The most common complaint among the color blind, is how many careers we are prohibited from having. In the west, it is common for the military, police and aviation to restrict entry to the red-green colorblind, but in the developing world, the prognosis for the colorblind is much bleaker. When I say the developing world though, I specifically mean India, who grabs the most headlines, mainly because of our shared language.
India has typically kept a stranglehold on their colorblind citizens by restricting even careers that the west would consider specifically accessible to the colorblind, such as engineering and accounting roles. Its no wonder that such a large part of Chromaphobe’s viewership is from India.
Luckily, it has been getting better for India’s colorblind. In 2020, The federal government removed restrictions against receiving driver’s licenses for the mild and moderately colorblind, and last month, colorblind Indians earned another victory when the supreme court ruled in favour of a student who had been denied admission to film school based on his colorblind.
In 2015, Ashutosh Kumar was accepted into a program for film editing at the prestigious Film and Television Institute of India (FTII), only to have his admission revoked when they discovered he was colorblind during a routine medical exam. Their grand reasoning, as revealed during the ensuing 6-year legal battle, was that his admission was not “technically feasible”.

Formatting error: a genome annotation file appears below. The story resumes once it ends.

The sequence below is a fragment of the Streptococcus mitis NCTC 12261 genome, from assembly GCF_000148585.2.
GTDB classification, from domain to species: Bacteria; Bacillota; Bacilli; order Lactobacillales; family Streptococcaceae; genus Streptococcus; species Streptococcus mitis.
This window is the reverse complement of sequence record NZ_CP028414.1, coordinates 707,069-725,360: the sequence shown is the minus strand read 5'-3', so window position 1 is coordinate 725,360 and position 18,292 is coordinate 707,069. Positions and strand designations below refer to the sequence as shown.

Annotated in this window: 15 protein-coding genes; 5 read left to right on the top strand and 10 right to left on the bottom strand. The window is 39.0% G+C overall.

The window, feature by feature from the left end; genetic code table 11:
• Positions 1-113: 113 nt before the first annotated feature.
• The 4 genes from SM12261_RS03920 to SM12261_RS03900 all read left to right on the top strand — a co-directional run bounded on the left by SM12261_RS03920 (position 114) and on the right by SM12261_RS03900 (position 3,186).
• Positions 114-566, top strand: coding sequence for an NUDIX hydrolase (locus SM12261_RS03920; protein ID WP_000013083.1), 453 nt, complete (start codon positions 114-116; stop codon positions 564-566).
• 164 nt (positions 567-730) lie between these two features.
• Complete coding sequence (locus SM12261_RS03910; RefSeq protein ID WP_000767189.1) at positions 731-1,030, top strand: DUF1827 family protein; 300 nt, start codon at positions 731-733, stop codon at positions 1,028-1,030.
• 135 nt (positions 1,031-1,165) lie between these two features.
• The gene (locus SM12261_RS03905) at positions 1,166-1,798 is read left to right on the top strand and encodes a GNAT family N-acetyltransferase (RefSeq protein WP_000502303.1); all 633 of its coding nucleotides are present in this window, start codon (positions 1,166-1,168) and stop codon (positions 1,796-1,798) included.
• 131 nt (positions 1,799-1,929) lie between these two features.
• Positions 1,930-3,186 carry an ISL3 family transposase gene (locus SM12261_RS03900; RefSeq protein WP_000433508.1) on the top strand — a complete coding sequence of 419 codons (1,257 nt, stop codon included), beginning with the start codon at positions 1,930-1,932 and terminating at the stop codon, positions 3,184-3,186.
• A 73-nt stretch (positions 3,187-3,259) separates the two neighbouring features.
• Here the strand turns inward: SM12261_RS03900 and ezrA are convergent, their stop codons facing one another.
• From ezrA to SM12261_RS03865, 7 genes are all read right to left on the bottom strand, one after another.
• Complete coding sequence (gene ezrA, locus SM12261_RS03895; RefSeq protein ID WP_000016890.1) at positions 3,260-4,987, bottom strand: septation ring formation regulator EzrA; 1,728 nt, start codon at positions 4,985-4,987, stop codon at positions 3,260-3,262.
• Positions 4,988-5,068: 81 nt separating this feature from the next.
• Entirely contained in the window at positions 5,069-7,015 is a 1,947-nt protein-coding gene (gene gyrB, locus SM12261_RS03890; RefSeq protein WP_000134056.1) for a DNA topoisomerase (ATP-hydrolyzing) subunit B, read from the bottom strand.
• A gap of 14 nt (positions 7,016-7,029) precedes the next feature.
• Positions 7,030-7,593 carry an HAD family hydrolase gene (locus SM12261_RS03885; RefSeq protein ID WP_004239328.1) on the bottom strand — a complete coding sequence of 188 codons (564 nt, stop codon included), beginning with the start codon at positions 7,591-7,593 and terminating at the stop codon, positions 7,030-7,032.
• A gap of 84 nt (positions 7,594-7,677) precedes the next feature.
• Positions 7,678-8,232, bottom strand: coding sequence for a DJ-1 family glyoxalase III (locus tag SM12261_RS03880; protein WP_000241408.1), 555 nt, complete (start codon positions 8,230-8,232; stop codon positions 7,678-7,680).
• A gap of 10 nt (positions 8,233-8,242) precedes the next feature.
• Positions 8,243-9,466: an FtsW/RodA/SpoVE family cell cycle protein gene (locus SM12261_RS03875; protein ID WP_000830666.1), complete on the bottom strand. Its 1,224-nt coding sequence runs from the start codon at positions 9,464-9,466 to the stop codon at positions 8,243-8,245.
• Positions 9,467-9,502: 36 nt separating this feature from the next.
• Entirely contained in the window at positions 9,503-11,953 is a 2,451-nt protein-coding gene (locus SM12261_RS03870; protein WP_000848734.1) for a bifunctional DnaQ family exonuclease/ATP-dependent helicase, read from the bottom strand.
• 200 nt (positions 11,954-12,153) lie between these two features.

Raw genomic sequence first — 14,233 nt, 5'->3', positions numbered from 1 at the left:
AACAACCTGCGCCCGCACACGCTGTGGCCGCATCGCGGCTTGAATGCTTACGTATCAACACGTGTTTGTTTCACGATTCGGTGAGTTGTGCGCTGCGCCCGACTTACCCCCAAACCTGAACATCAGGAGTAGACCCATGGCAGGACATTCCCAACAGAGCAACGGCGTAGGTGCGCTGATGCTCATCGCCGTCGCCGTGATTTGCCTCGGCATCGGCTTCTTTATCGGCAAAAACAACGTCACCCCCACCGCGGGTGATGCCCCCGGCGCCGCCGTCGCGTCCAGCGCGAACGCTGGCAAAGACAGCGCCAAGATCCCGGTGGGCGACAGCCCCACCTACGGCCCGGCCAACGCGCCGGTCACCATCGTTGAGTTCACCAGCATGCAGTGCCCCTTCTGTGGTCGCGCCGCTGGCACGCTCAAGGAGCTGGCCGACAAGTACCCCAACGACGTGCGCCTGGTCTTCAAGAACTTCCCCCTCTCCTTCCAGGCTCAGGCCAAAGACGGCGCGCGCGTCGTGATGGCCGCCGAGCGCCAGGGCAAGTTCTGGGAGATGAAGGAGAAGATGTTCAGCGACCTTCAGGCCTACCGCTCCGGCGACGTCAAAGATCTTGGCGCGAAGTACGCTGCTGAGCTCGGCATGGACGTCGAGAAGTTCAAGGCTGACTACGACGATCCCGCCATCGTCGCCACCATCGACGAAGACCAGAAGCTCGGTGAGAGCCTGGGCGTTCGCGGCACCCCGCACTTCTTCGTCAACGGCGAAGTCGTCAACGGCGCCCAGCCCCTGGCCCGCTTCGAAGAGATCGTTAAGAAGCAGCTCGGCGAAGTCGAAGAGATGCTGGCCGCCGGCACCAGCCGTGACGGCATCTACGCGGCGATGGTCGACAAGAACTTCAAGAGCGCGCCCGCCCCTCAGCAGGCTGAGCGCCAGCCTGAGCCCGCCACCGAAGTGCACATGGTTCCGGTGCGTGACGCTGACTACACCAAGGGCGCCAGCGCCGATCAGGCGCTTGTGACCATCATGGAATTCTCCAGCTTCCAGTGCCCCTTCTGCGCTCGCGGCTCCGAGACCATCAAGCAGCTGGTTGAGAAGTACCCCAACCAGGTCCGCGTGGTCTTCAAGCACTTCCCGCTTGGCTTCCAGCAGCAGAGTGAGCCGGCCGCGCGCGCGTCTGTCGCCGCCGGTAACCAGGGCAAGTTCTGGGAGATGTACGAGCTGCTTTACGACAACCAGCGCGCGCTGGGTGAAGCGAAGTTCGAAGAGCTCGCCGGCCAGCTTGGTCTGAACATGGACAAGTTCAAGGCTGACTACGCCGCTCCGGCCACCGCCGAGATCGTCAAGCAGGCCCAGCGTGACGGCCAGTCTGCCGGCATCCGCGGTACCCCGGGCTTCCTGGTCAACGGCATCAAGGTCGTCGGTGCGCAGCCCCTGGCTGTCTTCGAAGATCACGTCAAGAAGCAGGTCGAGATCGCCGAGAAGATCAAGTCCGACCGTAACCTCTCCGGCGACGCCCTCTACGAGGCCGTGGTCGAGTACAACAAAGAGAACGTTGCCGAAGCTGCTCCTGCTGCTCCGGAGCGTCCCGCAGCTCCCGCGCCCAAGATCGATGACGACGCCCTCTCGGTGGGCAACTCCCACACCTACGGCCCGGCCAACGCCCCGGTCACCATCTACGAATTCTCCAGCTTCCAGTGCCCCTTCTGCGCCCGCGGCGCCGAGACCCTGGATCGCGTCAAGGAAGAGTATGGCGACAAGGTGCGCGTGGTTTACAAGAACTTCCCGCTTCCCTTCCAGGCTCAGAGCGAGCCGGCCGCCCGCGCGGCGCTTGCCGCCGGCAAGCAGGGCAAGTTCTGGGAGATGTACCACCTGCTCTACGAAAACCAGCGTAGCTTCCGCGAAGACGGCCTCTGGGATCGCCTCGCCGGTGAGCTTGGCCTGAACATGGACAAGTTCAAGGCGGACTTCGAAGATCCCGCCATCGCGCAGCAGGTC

It turns out, “not technically feasible” refers to the color-grading module of the degree, which would indeed be a problem for Kumar, but when that module comprises one 20-minute module of a 3 year degree, its basically irrelevant.
To me, this would be akin to saying that I should not have been allowed to complete highschool in Canada because my Protanopia rendered me useless at the 1 or 2 days of titration labs in my chemistry class. To ban someone who would be unable to complete what probably amounts to less than 1% of the degree’s total scope is simply… vindictive.
If a colorblind student wants to enroll in a program to be a colourist, than I can support such a ban. However, as a film editor myself – and not only for the Chromaphobe YouTube channel – colorblindness is hardly ever a factor, and definitely not one that can’t be easily overcome.
Case in point: Christopher Nolan is colorblind and it has not prevented him from entering the upper echelons of filmmaking. While he is known mainly as a writer/director, he also has five editing credits from early in his career. Not to say that his colorblindness had zero effect on his career. After all, most of the editing credits were on black and white film stock… but filmmaking is an artform where our differences should be celebrated.
This was actually reflected in the supreme court’s decision when they forced the FTII to admit Kumar, stating that “filmmaking and editing is a form of art… the institute must adopt an inclusive and progressive approach“. Kumar will begin his studies in 2023: 7 years late…
The supreme court has mandated this ruling apply to all film schools in India, but it doesn’t look like there will be much help for the prospective colorblind engineers currently barred from receiving engineering degrees, since engineering can not so readily be described as a form of art. That said, India’s Right to Persons with Disabilities Act of 2016 is still young, and could be making some more changes in the future. I hope India’s colorblind continue to win back their rights.